There's also a short troubleshooting flow chart:

  1. Do you have a grub menu?

    • Yes: Go to step 2.
    • No: While booting, Press shift key multiple times (don't hold it down) to see if the Grub menu will come up
      • If you get the menu now, go to step 2
      • If still no menu, comment out GRUB_HIDDEN_TIMEOUT=00 in /etc/default/grub/ and rerun grub-update from a LiveCD.
        • If you get the menu now, go to step 2
        • If still no menu, reinstall grub and start over from step 1, because it seems that grub is not booting.
  2. Does the Linux kernel boot?

    At Grub Menu, go into edit mode and boot into a text console

    • Yes it boots: Go to step 3
    • No it fails to boot: Messages will be verbose on what is loading, what are warnings and what are error messages. Shortcut keys will start to work as the kernel modules load. If it stops at an error, you will be able to use the shortcut navigation cuts to review the errors. If it is a kernel error, you may be able to reinstall or renew the kernel image. If it is a device module problem, at least you have somewhere to go to reload that device module or driver. The goal is to get a "booting kernel."
  3. From the Grub Menu, try to boot in Rescue mode/low graphics.

    • Yes it boots: look for additional drivers and install recommended driver.
    • No it fails to boot: go to step 4 to verify that the Linux kernel will boot.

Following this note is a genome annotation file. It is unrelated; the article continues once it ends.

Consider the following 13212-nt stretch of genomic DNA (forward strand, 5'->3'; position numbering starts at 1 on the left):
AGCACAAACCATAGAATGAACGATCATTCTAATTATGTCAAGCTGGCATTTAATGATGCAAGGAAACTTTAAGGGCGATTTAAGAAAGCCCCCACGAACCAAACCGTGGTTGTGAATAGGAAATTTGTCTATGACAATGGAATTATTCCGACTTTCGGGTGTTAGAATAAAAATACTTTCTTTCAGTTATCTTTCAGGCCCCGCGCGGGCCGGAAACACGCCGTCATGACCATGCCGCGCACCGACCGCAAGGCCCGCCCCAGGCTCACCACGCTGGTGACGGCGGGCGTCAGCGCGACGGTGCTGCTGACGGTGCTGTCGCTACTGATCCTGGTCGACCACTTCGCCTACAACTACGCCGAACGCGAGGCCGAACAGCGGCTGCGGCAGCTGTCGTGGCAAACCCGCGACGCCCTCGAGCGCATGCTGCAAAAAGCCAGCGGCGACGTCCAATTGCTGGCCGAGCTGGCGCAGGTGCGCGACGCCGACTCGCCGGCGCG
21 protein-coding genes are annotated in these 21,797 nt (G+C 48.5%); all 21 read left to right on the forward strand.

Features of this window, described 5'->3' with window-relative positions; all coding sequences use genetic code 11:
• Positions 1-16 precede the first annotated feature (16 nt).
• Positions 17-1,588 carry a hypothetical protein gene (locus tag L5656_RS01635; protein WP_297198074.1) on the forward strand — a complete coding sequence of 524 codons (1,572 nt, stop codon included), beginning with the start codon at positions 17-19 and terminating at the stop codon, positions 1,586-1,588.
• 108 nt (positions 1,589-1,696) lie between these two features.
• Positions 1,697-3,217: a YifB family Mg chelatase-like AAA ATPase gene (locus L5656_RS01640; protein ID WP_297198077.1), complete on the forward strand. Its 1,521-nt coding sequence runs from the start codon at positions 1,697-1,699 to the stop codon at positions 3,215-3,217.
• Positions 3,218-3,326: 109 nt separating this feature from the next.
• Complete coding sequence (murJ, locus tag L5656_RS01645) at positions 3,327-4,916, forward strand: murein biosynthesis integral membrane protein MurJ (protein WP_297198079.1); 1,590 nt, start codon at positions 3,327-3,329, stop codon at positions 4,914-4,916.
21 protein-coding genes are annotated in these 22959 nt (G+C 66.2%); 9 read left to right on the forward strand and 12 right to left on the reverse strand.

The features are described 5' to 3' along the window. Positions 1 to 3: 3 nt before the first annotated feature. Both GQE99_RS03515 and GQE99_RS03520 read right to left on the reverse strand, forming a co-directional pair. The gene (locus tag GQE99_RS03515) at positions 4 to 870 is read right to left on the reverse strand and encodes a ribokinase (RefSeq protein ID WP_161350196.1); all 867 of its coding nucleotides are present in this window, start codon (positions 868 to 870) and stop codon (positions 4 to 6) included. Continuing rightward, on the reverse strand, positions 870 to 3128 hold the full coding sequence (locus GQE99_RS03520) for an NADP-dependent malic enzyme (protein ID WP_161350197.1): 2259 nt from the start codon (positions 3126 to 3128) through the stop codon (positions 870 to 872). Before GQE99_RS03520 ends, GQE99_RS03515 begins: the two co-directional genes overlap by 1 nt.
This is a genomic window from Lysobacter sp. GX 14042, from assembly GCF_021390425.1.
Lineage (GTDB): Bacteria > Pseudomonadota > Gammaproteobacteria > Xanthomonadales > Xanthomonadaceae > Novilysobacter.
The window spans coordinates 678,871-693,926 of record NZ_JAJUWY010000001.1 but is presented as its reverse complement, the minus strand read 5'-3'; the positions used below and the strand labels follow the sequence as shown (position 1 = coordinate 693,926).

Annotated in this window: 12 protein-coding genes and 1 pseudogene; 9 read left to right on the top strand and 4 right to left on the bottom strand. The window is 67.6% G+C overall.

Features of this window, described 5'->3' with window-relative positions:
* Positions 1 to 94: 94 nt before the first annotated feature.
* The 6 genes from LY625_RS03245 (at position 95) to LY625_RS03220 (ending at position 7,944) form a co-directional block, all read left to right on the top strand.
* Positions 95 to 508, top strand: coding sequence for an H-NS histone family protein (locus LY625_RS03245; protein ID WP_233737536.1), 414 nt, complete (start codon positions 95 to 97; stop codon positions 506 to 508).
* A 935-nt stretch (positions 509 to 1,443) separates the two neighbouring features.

4. Can you boot a graphical X session from a text console session?

    From the command line type:

    sudo service gdm start

    • Yes I get a graphical X session: No black screen, no problem; it should boot straight from the grub menu.
    • No it fails to load: Reboot and start testing and changing gfx_modes and kernel boot graphical modes, still booting into the text console before you try to start an X session. Going this way, you will have more of a chance to be able to toggle between a graphical session or text terminal session (sometimes). At a text console, at least you have the ability to install files and make changes to config files, and if you can get back into a command prompt, you could then stop the gdm service that is locked.

    You can stop the gdm service via

    sudo service gdm stop

There's even a table of contents post that can help find the post in the thread that might help your particular situation.

Again, this all comes from a thread at the Ubuntu Forums.

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Here is a thread from the Ubuntu Forums that may help; there's tons of info in there: Graphics Resolution- Upgrade /Blank Screen after reboot

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2  
Please give a short summary of that thread so that readers know what they can expect. –  Lekensteyn Aug 26 '11 at 17:51
    
Added a summary –  Mike Partridge Dec 16 '11 at 4:13
1  
Whilst this may theoretically answer the question, it would be preferable to include the essential parts of the answer here, and provide the link for reference. –  Marco Ceppi Dec 16 '11 at 4:15
    
The thread is enormous, but I'll see what I can do. –  Mike Partridge Dec 16 '11 at 4:18